Eptapirgio Castle (14th-15th CENTURY)
At the top of the city stand the Trigonio Tower, with panoramic Thessaloniki below, and the Eptapirgio (“Seven Towers”) Castle, also known by its old Turkish name Yedi Kule, which, despite its present-day tranquility, ranks as one of the city’s most storied and colorful monuments.
Originally part of Theodosius I’s renovation (late 4th c. AD) of Thessaloniki’s Hellenistic/Roman city walls, Eptapirgio became an enclosed castle in the 12th century; then the Ottomans’ headquarters after 1430; and finally a notorious prison (late 19th c.), often referenced in Greek rebetiko songs, and a black hole for political prisoners.
It remained in use until 1989.
Below is one of the most famous references to the storied prison in the song I Foni tou Argile (The Voice of the Nargile) by Vangelis Papazoglou, written in the 1930’s.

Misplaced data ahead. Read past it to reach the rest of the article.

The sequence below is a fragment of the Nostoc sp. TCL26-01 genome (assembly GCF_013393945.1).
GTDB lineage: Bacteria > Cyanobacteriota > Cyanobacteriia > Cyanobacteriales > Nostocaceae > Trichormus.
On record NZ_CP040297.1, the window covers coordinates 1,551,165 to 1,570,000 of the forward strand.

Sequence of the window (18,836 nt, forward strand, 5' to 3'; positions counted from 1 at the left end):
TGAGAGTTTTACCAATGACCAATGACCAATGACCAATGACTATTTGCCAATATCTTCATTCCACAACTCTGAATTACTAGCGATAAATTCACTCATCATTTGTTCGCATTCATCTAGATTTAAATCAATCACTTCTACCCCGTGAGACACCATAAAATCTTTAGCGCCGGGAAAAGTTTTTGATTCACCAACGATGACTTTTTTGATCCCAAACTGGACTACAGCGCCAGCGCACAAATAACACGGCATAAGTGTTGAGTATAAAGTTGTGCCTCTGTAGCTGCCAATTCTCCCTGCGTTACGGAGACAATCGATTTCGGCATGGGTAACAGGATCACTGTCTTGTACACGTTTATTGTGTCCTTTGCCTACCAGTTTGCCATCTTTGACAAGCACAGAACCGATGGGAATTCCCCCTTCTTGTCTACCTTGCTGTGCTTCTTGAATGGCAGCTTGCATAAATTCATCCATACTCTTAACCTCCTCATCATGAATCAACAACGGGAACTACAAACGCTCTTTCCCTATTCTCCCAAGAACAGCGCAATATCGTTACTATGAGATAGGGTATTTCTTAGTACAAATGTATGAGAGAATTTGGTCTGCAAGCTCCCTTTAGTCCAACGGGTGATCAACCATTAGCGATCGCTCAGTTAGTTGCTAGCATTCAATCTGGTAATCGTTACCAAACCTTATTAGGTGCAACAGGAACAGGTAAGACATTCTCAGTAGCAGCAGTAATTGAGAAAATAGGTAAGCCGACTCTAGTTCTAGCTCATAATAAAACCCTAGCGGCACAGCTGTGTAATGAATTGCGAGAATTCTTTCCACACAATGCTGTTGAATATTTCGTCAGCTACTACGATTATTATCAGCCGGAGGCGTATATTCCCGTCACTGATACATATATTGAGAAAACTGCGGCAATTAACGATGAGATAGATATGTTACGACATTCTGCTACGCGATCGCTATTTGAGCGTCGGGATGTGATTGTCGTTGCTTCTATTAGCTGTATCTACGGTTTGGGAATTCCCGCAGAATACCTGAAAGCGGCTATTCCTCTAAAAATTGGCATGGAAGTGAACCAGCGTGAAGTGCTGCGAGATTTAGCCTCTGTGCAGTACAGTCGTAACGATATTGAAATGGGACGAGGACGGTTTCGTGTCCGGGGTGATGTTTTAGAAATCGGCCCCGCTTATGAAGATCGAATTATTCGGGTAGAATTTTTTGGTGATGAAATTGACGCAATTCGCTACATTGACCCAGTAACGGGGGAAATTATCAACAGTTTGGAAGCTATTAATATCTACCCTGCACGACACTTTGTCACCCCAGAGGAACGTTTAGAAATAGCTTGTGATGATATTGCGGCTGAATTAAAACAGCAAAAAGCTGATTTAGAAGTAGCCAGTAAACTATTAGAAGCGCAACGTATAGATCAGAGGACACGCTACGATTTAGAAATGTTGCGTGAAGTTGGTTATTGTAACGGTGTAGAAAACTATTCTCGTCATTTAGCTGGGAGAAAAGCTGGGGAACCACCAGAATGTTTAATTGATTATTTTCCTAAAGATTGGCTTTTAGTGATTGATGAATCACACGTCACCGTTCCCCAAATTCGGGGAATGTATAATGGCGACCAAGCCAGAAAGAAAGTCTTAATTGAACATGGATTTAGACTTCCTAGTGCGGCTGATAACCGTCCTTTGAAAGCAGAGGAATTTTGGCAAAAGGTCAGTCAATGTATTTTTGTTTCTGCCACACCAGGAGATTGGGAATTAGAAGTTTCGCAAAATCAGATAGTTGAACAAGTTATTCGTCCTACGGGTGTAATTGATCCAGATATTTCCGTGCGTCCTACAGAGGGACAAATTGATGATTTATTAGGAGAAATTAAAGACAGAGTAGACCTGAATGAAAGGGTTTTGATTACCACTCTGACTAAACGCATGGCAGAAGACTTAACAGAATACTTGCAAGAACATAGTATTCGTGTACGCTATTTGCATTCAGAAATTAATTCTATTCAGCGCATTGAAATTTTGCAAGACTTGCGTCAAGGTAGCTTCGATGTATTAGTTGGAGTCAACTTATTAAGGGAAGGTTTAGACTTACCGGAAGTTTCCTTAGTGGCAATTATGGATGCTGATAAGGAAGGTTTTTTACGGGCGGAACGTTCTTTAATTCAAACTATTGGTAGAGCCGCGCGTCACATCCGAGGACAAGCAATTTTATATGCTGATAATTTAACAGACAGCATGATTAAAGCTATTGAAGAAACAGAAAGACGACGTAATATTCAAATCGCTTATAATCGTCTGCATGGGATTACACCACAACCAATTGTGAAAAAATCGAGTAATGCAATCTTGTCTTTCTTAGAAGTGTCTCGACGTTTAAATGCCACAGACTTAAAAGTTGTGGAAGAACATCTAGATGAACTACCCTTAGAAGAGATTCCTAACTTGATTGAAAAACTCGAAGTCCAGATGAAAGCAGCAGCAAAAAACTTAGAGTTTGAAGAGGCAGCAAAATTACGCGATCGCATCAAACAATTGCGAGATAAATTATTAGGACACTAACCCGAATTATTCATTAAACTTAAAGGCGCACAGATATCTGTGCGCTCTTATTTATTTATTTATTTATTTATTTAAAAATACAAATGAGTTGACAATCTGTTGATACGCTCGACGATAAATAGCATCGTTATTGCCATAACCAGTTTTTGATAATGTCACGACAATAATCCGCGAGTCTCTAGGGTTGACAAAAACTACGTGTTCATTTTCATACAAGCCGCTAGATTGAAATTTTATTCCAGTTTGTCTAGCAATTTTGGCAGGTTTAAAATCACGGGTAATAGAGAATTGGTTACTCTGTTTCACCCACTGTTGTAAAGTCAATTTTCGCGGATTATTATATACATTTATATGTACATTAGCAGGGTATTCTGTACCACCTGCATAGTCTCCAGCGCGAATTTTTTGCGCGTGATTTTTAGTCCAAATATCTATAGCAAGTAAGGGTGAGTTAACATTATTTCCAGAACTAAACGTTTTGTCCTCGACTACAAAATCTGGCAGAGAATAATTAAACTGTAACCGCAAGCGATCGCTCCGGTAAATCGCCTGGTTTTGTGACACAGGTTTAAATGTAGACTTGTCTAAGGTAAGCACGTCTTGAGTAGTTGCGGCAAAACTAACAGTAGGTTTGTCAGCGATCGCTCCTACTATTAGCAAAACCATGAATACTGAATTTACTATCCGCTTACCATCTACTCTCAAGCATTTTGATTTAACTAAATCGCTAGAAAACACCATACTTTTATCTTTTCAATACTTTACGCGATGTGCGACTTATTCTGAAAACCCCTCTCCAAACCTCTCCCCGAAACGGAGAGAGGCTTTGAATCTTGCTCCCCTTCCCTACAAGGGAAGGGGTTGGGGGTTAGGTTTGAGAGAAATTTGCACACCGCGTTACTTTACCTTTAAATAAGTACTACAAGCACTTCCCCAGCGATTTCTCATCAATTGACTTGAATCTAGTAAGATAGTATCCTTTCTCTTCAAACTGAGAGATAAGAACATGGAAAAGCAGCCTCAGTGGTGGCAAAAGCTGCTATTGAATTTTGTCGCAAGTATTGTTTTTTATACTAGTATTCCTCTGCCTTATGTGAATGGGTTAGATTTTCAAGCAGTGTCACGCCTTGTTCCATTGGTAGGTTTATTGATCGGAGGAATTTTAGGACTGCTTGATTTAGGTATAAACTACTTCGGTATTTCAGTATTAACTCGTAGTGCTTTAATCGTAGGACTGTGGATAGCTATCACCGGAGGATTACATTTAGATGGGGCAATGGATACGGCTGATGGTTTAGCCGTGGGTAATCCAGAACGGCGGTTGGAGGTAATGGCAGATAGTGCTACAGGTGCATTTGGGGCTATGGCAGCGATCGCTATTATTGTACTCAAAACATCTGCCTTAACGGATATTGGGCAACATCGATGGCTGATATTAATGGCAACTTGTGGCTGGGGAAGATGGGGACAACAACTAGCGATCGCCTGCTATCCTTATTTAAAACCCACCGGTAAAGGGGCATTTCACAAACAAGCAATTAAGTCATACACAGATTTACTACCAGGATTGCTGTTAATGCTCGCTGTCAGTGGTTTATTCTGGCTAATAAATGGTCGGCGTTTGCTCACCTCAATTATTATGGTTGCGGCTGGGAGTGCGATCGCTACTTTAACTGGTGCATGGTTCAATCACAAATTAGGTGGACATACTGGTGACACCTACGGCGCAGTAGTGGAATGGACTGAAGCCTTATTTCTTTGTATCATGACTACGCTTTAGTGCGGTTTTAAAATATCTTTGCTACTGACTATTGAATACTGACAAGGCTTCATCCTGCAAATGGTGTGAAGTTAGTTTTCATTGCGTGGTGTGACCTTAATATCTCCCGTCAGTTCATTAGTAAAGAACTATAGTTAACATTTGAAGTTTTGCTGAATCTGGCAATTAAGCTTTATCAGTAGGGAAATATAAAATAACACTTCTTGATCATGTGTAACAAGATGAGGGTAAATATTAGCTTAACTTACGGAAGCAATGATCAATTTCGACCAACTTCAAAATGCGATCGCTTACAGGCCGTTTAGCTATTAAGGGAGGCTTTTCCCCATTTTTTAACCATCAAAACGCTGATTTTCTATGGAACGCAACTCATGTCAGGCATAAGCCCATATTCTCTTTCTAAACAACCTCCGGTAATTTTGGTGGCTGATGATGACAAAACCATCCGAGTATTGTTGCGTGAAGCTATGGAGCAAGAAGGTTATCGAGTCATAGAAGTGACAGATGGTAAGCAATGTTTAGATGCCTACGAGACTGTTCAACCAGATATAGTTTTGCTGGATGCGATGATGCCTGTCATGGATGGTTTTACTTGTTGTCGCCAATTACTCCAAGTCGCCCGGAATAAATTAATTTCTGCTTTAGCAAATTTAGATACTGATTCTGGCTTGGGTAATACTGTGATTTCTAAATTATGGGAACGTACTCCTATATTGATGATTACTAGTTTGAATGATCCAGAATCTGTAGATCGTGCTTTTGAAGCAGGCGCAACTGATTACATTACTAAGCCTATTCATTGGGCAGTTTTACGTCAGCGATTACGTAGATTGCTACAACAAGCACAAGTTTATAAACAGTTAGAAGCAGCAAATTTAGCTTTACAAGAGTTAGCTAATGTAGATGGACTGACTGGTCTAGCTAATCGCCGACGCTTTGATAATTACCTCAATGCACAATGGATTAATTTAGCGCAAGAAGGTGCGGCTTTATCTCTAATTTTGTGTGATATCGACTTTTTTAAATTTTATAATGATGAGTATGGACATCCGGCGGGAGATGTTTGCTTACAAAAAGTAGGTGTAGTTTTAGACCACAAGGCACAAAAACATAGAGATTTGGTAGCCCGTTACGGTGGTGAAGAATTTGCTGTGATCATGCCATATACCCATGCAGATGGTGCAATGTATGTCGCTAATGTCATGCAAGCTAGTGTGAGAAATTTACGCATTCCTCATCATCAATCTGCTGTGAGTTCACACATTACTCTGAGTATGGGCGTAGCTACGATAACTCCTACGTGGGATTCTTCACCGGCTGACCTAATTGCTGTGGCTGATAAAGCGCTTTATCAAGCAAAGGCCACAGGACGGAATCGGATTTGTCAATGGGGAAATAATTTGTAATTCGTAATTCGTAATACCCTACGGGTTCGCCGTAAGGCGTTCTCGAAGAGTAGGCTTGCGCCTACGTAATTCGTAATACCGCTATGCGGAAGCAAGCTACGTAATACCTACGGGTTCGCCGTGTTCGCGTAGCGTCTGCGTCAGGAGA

Five years I’ve been sentenced to the Yedi Kule, / In blackest despair I took to smoking the hash pipe (nargile), / Blow, suck, pull some off, press it in, light it up…/ Keep an eye out for the Vlachs, the yokel guards…(By Vangelis Papazoglou, early 1930s – translated by J. Leonard).
Another reference is in the song Sto Yedi Kule (Gia Mia Gynaika Hathika) – In the Yedi Kule (For A Woman I Was Lost):
If you want to see, Mama, your misfortunate child, / Come inside the Yedi Kule, where your soul will weep, / Come inside the Yedi Kule, where your soul will weep, / For the sake of a woman, I was lost, brutally condemned…(Author unknown, translated by J. Leonard).